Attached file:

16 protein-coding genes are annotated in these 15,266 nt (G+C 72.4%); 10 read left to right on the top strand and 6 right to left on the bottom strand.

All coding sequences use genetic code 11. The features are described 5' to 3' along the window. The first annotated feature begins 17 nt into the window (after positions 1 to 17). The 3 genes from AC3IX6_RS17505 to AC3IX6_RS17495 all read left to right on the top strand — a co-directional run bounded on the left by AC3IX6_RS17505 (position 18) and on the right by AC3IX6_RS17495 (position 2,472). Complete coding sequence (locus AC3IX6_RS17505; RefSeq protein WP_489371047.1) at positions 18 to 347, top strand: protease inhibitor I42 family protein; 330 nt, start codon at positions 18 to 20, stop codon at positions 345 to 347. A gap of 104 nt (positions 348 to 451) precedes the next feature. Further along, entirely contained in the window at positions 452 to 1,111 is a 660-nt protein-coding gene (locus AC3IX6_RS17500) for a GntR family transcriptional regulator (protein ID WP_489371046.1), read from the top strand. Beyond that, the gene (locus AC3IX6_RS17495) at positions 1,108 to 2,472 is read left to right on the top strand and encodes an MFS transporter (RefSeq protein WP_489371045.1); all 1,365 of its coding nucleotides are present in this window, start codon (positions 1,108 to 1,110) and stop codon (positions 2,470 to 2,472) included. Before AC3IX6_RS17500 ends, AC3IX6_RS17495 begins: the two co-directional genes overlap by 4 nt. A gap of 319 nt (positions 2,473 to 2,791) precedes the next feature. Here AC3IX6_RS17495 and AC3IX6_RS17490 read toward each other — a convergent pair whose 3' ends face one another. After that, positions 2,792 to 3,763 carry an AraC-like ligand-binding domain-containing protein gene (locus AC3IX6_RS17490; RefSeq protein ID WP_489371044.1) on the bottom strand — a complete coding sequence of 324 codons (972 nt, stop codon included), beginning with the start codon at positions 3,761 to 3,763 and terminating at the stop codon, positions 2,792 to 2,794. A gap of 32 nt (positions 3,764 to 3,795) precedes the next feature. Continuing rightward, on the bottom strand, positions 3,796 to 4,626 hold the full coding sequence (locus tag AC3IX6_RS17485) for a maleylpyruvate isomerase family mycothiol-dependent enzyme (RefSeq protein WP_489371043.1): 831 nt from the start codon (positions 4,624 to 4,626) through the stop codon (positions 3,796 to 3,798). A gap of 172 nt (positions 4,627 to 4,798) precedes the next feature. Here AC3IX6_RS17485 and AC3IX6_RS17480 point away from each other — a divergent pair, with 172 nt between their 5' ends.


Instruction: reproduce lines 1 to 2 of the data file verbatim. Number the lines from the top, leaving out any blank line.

16 protein-coding genes are annotated in these 15,266 nt (G+C 72.4%); 10 read left to right on the top strand and 6 right to left on the bottom strand.

All coding sequences use genetic code 11. The features are described 5' to 3' along the window. The first annotated feature begins 17 nt into the window (after positions 1 to 17). The 3 genes from AC3IX6_RS17505 to AC3IX6_RS17495 all read left to right on the top strand — a co-directional run bounded on the left by AC3IX6_RS17505 (position 18) and on the right by AC3IX6_RS17495 (position 2,472). Complete coding sequence (locus AC3IX6_RS17505; RefSeq protein WP_489371047.1) at positions 18 to 347, top strand: protease inhibitor I42 family protein; 330 nt, start codon at positions 18 to 20, stop codon at positions 345 to 347. A gap of 104 nt (positions 348 to 451) precedes the next feature. Further along, entirely contained in the window at positions 452 to 1,111 is a 660-nt protein-coding gene (locus AC3IX6_RS17500) for a GntR family transcriptional regulator (protein ID WP_489371046.1), read from the top strand. Beyond that, the gene (locus AC3IX6_RS17495) at positions 1,108 to 2,472 is read left to right on the top strand and encodes an MFS transporter (RefSeq protein WP_489371045.1); all 1,365 of its coding nucleotides are present in this window, start codon (positions 1,108 to 1,110) and stop codon (positions 2,470 to 2,472) included. Before AC3IX6_RS17500 ends, AC3IX6_RS17495 begins: the two co-directional genes overlap by 4 nt. A gap of 319 nt (positions 2,473 to 2,791) precedes the next feature. Here AC3IX6_RS17495 and AC3IX6_RS17490 read toward each other — a convergent pair whose 3' ends face one another. After that, positions 2,792 to 3,763 carry an AraC-like ligand-binding domain-containing protein gene (locus AC3IX6_RS17490; RefSeq protein ID WP_489371044.1) on the bottom strand — a complete coding sequence of 324 codons (972 nt, stop codon included), beginning with the start codon at positions 3,761 to 3,763 and terminating at the stop codon, positions 2,792 to 2,794. A gap of 32 nt (positions 3,764 to 3,795) precedes the next feature. Continuing rightward, on the bottom strand, positions 3,796 to 4,626 hold the full coding sequence (locus tag AC3IX6_RS17485) for a maleylpyruvate isomerase family mycothiol-dependent enzyme (RefSeq protein WP_489371043.1): 831 nt from the start codon (positions 4,624 to 4,626) through the stop codon (positions 3,796 to 3,798). A gap of 172 nt (positions 4,627 to 4,798) precedes the next feature. Here AC3IX6_RS17485 and AC3IX6_RS17480 point away from each other — a divergent pair, with 172 nt between their 5' ends.